By using this site, you agree to our updated Privacy Policy and our Terms of Use. Manage your Cookies Settings.
448,883 Members | 1,459 Online
Bytes IT Community
+ Ask a Question
Need help? Post your question and get tips & solutions from a community of 448,883 IT Pros & Developers. It's quick & easy.

will there be any issues in using C functions in CPP

P: 104
Hi all,
I have a two doubt....Will there be any issues in using standard C functions in CPP file and compiling it with CPP compiler. To make things clear I'll add an example,
Expand|Select|Wrap|Line Numbers
  1. // File name : Test.cpp
  3. #include <iostream>
  4. #include <stdio.h>
  6. using namespace std;
  8. int main()
  9. {
  10.      cout<<"\nTesting....\n";
  11.      printf("\nTesting....\n");
  12.      return 0;
  13. }
g++ -o Test.o Test.cpp

I know it compiles, what I mean is won't there any issues, some C99 standards, some blah blah stuff.....

Another doubt won't there be any issue (in the same sense as above question) In compiling a C file with a CPP compiler. For this, consider the above example file without the CPP specific features....

I think I've made myself clear....
Aug 9 '07 #1
Share this Question
Share on Google+
3 Replies

Expert Mod 5K+
P: 9,197
Yes, there will be issues.

C++ is not C.

For example:

void fx();l

in C this means fx is a function with arguiments specified when the funciton is first called.. In C++ is means this is a function with no arguments.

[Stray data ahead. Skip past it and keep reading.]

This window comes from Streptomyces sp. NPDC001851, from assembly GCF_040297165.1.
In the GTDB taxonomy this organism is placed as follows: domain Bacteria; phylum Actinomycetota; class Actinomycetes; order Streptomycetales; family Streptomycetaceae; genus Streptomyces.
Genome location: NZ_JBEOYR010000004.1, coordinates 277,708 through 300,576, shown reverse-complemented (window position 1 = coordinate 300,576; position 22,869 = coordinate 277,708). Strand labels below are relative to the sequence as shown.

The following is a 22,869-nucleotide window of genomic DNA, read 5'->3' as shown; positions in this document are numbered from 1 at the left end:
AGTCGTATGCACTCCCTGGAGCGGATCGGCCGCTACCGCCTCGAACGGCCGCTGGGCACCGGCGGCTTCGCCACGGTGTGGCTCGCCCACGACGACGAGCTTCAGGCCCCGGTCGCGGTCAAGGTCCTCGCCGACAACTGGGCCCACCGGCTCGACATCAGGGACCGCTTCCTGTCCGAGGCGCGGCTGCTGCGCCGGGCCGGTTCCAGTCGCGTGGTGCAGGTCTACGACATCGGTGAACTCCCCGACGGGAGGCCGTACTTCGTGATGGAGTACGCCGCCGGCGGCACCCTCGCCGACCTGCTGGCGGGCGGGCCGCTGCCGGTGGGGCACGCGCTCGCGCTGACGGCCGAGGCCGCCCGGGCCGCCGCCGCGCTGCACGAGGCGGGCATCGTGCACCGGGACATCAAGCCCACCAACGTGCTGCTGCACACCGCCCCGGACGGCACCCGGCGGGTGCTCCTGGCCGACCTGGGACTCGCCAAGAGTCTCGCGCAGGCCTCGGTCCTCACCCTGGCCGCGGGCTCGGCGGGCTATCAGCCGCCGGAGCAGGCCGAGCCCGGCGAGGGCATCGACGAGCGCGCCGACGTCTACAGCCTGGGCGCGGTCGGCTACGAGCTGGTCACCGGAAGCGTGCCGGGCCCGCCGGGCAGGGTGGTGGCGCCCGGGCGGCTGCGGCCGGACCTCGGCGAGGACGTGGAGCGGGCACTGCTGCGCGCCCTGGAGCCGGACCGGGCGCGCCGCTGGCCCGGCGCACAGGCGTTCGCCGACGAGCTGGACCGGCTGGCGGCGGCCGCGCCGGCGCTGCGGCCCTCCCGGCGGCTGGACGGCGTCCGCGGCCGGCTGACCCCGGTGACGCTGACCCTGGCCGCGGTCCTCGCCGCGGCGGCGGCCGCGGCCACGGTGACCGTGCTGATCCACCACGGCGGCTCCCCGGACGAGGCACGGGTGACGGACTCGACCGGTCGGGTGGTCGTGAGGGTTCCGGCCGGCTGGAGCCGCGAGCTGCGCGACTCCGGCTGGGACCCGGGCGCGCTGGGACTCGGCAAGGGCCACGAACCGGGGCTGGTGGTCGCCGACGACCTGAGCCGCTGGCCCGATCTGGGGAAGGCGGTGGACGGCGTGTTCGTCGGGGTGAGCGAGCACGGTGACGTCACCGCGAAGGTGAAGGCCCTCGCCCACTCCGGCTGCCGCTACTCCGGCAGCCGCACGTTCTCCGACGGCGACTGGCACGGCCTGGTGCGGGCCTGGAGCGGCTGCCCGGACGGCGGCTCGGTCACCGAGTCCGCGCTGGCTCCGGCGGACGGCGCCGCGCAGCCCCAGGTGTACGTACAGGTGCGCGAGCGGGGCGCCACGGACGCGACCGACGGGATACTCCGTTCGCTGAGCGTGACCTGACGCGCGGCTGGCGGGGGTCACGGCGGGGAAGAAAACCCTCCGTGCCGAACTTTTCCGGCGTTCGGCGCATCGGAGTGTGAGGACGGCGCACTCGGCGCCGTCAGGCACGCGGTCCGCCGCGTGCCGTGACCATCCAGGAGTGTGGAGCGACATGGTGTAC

The rules for const are much tighter in C++ than C. Code than compiled in C won't compile in C++.

You can't use implied int in C++.

Some compilers will produce errors if a variable is used on a function call without having been initialized, even though it is the function call that will initialize the variable.

Old style argument declaration can also cause a C++ compiler error:
Expand|Select|Wrap|Line Numbers
  1. int MyFunction(a,b)
  2. int a,
  3. int b,
  4. {
  6. }

Personally, if you got it to compile in C then I wouild make it into a library and add the library to the C++ build. Just put and extern "C" around the contents of the library header.
Aug 9 '07 #2

Expert 100+
P: 463
If you compile the code under C++, you won't be able to call it from a C program (either with the object code or in a library). C++ performs name mangling on the routine's name that C++ can understand but C can't.

The way around this problem is described at the end of post #2. Putting the extern "C" declaration around the code being compiled disables the name mangling.
Aug 9 '07 #3

P: 104
Thanks weaknessforcats and RRick for the reply.....some light has been shed.....
Aug 12 '07 #4

Post your reply

Sign in to post your reply or Sign up for a free account.